Don’t hate me. But sugar is one of the biggest inflammation drivers. Sugar actually induces the chemicals in our body that cause inflammation, and block those that lower it! Sugar also raises cortisol levels. If this happens continuously, it results in your body being in a heightened state of alert and increases pain signals. Additionally, sugar raises blood sugar levels, which causes hormonal imbalances that can in turn have an impact on your periods, pain and PMS symptoms.
– Try switching your chocolate to a dark chocolate that’s low in sugar. Believe it or not, I actually LOVE 100% dark chocolate now.
– Try stevia or inulin syrup in your tea, coffees and hot chocolates instead of white sugar.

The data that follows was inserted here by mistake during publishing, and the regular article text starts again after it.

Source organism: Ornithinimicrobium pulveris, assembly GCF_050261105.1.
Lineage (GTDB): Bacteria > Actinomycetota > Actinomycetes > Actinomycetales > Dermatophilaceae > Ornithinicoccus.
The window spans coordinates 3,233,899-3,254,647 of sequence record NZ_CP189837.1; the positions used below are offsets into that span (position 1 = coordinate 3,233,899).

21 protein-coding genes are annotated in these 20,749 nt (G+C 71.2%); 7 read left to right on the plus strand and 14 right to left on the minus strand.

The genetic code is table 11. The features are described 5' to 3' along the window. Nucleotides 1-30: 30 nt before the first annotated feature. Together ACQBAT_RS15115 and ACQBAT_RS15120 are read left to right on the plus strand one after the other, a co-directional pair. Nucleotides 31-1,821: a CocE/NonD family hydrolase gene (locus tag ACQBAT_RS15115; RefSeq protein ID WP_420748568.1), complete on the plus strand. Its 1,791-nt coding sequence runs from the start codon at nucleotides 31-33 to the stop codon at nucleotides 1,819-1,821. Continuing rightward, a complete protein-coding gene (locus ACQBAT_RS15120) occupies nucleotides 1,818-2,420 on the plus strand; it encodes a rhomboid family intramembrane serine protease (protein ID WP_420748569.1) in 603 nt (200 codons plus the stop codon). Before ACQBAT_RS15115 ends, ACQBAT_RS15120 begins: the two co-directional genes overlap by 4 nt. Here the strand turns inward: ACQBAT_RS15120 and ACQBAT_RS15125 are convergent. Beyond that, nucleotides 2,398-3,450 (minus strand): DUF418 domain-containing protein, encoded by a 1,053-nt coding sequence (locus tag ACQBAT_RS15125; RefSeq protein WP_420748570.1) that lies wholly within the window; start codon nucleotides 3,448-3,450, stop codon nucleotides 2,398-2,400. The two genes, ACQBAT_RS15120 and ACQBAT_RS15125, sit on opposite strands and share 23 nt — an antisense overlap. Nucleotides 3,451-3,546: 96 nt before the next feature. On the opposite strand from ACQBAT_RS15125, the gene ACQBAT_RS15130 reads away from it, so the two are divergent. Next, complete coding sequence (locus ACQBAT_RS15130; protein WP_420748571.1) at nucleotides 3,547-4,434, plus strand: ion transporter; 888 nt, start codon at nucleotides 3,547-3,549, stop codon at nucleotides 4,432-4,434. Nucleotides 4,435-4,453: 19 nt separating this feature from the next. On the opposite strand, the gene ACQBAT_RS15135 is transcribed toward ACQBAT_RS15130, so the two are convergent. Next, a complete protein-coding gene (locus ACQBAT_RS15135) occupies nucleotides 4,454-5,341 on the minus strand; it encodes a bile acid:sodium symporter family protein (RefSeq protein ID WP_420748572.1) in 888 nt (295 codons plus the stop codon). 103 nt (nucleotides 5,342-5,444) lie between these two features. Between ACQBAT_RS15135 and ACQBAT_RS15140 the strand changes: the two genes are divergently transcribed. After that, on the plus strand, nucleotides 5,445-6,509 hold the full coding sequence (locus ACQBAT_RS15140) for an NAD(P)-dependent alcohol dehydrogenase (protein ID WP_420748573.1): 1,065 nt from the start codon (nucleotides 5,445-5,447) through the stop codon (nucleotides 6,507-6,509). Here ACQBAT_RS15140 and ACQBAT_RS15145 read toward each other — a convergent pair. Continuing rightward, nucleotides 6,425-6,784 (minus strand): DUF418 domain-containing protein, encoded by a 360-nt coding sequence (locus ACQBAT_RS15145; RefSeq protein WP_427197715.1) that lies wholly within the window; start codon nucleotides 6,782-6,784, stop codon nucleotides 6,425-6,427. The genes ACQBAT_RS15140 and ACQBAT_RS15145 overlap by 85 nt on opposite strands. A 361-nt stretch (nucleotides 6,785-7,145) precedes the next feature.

– If you don’t eat sweets but love fruit juices, begin to reduce your intake by opting for water with added mint and berries.
Patience is key
Now – here’s the thing. It takes a good three months for periods to start improving, and creating health changes is about daily persistence. So if you fall off track one day, don’t worry – just get back up the next day and keep showing up for your health. Stick to these habits for at 12 weeks before you give up on them! Change doesn’t happen overnight or even in a week, but you may start noticing the difference pretty soon!
If you’d like some extra support on this journey, you can listen to my weekly podcast, check out my cookbook or book in for a free 1 to 1 health coaching consultation. Good luck and if you have any questions, DM me on Instagram!